The cult of Kult
Steve Lawler was waving his hands wildly in the air, like a demented music maestro.
“We’re going to paint one long stripe right across the middle of the gallery and hang all the artwork in one line across the centre, kind of like a ‘dirty paint job’ theme,” he enthusiastically explained.
Earlier this month, the 36-year-old creative director and co-founder of Kult had given us an animated description of how the next exhibition at Kult will be set up. Titled Girls Of The Underworld, it features works by 33 Singapore-based female artists such as Adeline Tan, Dawn Ang and Esther Goh. Its opening night, which took place yesterday, involved free beer, music and a general party atmosphere.
“We know what it’s like to go to a party, so we make an effort to make this place look and feel different, eliminating the fatigue from the people who’ve been for every one of our shows,” Lawler had explained, to which his co-founder and marketing director Tanya Wilson joked: “We usually get about 400 people hanging around until we kick them out.”
You could say Kult exhibition openings aren’t your run-of-the-mill openings — but, then again, it wasn’t your usual art gallery in the first place.
Set up in 2007, it’s a creative agency, publisher and gallery rolled into one. In fact, you’re probably already familiar with its quarterly magazine featuring up-and-coming artists in the local scene as well as from overseas.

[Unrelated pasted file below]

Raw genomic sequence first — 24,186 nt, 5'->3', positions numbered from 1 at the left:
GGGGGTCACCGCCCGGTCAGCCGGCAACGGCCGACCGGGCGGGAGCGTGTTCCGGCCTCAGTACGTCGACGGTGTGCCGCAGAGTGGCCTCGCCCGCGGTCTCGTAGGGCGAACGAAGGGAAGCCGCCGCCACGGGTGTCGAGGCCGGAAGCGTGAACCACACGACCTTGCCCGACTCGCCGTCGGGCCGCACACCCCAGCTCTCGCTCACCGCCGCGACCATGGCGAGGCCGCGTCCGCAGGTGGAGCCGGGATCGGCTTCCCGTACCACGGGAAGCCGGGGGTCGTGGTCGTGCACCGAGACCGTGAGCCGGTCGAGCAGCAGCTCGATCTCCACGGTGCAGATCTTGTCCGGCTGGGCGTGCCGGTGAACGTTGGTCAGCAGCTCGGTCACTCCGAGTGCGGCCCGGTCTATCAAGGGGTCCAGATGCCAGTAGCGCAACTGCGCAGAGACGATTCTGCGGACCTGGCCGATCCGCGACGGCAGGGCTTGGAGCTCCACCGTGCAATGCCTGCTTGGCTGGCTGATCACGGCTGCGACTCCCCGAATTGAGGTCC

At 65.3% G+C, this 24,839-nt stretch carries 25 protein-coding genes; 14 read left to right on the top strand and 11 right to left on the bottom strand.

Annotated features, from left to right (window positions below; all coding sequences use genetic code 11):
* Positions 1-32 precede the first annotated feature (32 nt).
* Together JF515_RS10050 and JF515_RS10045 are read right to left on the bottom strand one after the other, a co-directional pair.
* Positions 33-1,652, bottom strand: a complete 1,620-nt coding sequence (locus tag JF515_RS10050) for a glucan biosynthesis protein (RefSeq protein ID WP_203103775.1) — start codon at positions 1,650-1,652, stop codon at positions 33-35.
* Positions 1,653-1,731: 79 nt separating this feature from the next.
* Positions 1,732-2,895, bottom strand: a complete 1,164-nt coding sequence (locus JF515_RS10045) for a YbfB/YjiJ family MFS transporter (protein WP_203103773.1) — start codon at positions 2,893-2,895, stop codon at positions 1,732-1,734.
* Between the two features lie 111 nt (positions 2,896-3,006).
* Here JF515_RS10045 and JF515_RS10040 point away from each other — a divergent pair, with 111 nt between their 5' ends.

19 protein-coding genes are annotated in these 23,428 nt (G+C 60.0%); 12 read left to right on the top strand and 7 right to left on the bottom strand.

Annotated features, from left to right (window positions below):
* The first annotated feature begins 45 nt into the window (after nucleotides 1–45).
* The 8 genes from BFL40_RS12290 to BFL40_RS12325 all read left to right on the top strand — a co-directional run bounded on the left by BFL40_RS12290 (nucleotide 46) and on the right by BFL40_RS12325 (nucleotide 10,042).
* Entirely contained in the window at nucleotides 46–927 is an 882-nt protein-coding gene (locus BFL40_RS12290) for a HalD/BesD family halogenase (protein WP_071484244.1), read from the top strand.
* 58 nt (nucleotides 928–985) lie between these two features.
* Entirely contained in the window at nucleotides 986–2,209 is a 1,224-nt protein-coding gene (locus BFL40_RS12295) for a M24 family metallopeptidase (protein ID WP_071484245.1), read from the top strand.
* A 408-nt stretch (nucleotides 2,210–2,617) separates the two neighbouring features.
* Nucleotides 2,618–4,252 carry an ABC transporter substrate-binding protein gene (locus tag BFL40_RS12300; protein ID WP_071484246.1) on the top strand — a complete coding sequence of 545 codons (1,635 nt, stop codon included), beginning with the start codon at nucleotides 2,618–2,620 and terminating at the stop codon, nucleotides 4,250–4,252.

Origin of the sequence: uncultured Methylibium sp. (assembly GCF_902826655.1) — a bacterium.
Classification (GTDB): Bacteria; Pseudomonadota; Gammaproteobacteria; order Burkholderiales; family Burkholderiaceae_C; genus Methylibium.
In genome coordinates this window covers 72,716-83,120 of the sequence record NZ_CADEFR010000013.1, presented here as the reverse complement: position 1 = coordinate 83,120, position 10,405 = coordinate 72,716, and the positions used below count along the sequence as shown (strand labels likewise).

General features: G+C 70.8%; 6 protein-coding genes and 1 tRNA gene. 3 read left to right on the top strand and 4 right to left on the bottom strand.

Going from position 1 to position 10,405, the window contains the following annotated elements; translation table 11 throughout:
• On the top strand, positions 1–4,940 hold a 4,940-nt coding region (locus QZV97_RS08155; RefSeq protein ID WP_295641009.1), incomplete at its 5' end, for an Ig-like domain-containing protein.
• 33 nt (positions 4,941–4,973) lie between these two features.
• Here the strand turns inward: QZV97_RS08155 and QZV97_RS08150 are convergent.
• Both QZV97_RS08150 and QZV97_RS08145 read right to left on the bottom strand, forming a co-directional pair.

“Most of our work, whether commercial or not, revolves around arts and creativity, so all the different parts to our agency feed off one another. The commercial work we do funds our initiatives such as Kult magazine, which we distribute for free,” said Wilson.
Lawler describes Kult as the “underbelly of the Singapore arts scene”, adding that there are times when the public has had a tough time finding it at all — all the way up on Emily Hill.
“Once they finally find their way, they would really feel like they’ve stumbled upon some kind of underground treasure trove and start feeling really excited! Especially for tourists and outsiders, they would feel that Singapore’s really got something going on and not leave the country feeling like Singapore’s like Dubai, all boring and sh**,” said Lawler, himself an artist who goes by the moniker Mojoko.
Indeed, the small independent art gallery is anything but dull. Its quirky themes change radically with each exhibition.